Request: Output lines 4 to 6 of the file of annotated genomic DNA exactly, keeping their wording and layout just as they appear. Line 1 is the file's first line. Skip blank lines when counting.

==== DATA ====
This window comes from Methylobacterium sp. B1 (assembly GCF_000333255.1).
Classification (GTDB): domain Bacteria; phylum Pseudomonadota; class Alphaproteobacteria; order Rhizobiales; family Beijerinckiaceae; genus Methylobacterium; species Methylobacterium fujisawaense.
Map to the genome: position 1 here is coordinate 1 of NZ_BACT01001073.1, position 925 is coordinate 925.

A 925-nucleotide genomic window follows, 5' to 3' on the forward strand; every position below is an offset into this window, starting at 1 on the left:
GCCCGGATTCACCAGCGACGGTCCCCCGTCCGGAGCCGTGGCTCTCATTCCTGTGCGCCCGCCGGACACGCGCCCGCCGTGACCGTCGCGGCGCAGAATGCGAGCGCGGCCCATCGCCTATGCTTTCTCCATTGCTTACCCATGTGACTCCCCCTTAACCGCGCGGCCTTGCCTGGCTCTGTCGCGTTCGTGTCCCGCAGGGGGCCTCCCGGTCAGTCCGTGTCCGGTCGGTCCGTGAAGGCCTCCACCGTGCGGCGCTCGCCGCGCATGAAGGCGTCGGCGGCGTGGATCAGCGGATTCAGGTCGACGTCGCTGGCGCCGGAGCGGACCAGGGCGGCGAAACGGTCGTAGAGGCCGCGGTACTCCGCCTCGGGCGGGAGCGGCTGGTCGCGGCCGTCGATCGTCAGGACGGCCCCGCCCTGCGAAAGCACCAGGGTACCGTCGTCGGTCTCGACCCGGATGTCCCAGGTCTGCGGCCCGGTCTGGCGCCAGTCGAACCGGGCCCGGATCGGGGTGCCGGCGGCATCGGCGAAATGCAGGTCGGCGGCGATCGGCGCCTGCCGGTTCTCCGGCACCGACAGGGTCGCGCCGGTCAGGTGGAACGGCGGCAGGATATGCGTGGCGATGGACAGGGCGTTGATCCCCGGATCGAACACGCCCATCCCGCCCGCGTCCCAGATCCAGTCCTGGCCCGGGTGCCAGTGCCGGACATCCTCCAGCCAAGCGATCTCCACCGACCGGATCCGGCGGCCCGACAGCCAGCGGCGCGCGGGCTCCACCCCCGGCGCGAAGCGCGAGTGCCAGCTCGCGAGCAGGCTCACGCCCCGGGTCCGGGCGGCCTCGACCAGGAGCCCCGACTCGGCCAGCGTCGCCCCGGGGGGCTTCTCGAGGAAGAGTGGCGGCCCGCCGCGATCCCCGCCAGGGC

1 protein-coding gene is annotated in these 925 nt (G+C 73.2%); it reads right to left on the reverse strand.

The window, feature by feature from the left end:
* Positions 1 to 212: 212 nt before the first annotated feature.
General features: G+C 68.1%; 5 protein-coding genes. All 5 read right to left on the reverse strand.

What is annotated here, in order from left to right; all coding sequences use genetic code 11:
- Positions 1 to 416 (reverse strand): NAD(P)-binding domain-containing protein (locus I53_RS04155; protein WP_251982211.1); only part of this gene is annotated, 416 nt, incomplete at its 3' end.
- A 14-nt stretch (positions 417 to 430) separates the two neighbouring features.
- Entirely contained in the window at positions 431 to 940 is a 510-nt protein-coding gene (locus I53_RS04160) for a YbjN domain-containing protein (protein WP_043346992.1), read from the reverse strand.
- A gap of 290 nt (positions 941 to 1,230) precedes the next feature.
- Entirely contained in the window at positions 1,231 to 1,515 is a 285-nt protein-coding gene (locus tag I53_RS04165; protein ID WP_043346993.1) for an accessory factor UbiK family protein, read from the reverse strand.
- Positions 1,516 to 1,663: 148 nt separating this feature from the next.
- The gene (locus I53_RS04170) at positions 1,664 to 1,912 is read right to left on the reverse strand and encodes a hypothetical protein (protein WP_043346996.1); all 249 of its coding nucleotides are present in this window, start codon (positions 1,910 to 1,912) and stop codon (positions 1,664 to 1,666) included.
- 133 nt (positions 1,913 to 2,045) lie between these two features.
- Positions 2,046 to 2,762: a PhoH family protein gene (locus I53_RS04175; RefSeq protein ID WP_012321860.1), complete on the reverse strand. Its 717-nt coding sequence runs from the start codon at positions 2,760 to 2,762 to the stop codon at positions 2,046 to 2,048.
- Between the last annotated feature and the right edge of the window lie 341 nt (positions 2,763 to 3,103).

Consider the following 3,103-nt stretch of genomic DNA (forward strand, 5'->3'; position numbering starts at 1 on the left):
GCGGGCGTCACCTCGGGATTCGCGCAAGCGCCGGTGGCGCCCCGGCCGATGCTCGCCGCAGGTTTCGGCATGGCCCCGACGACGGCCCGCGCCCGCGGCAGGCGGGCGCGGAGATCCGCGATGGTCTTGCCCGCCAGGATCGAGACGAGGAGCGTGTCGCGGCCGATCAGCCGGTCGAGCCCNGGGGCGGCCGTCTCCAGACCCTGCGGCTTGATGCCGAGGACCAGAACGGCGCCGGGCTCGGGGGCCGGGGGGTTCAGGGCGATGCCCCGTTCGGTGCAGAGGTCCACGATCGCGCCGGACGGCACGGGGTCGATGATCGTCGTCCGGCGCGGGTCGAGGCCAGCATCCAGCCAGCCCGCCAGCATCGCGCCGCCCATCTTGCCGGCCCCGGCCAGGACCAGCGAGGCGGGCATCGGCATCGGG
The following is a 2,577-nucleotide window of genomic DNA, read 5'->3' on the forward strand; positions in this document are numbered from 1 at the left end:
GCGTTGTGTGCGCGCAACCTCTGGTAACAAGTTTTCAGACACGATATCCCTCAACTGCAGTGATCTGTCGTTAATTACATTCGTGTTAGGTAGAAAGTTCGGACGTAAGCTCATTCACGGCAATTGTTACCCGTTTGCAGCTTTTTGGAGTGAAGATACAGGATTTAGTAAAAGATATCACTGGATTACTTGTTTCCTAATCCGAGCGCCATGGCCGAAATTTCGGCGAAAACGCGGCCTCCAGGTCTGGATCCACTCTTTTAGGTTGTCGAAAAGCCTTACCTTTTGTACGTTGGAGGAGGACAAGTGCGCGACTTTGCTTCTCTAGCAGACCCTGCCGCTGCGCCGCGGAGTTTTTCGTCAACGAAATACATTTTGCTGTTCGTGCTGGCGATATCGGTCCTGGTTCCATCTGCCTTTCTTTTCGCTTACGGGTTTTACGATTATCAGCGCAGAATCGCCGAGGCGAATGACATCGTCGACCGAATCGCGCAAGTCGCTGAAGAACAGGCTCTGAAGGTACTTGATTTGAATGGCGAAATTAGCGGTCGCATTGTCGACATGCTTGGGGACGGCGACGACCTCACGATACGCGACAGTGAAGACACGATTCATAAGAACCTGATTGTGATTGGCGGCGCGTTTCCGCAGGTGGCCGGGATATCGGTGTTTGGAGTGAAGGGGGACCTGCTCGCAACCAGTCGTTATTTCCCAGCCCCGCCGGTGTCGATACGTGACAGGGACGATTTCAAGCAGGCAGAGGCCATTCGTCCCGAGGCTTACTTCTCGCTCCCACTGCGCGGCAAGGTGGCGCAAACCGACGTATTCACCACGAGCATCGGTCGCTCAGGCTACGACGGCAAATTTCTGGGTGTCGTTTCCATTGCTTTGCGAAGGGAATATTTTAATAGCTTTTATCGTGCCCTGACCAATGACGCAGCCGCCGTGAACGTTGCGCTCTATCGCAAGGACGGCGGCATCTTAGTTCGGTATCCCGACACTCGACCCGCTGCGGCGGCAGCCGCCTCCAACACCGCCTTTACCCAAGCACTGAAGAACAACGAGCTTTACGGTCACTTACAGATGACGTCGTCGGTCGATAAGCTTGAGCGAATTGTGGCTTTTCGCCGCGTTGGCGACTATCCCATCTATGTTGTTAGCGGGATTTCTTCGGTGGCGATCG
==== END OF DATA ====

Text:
A 925-nucleotide genomic window follows, 5' to 3' on the forward strand; every position below is an offset into this window, starting at 1 on the left:
GCCCGGATTCACCAGCGACGGTCCCCCGTCCGGAGCCGTGGCTCTCATTCCTGTGCGCCCGCCGGACACGCGCCCGCCGTGACCGTCGCGGCGCAGAATGCGAGCGCGGCCCATCGCCTATGCTTTCTCCATTGCTTACCCATGTGACTCCCCCTTAACCGCGCGGCCTTGCCTGGCTCTGTCGCGTTCGTGTCCCGCAGGGGGCCTCCCGGTCAGTCCGTGTCCGGTCGGTCCGTGAAGGCCTCCACCGTGCGGCGCTCGCCGCGCATGAAGGCGTCGGCGGCGTGGATCAGCGGATTCAGGTCGACGTCGCTGGCGCCGGAGCGGACCAGGGCGGCGAAACGGTCGTAGAGGCCGCGGTACTCCGCCTCGGGCGGGAGCGGCTGGTCGCGGCCGTCGATCGTCAGGACGGCCCCGCCCTGCGAAAGCACCAGGGTACCGTCGTCGGTCTCGACCCGGATGTCCCAGGTCTGCGGCCCGGTCTGGCGCCAGTCGAACCGGGCCCGGATCGGGGTGCCGGCGGCATCGGCGAAATGCAGGTCGGCGGCGATCGGCGCCTGCCGGTTCTCCGGCACCGACAGGGTCGCGCCGGTCAGGTGGAACGGCGGCAGGATATGCGTGGCGATGGACAGGGCGTTGATCCCCGGATCGAACACGCCCATCCCGCCCGCGTCCCAGATCCAGTCCTGGCCCGGGTGCCAGTGCCGGACATCCTCCAGCCAAGCGATCTCCACCGACCGGATCCGGCGGCCCGACAGCCAGCGGCGCGCGGGCTCCACCCCCGGCGCGAAGCGCGAGTGCCAGCTCGCGAGCAGGCTCACGCCCCGGGTCCGGGCGGCCTCGACCAGGAGCCCCGACTCGGCCAGCGTCGCCCCGGGGGGCTTCTCGAGGAAGAGTGGCGGCCCGCCGCGATCCCCGCCAGGGC

1 protein-coding gene is annotated in these 925 nt (G+C 73.2%); it reads right to left on the reverse strand.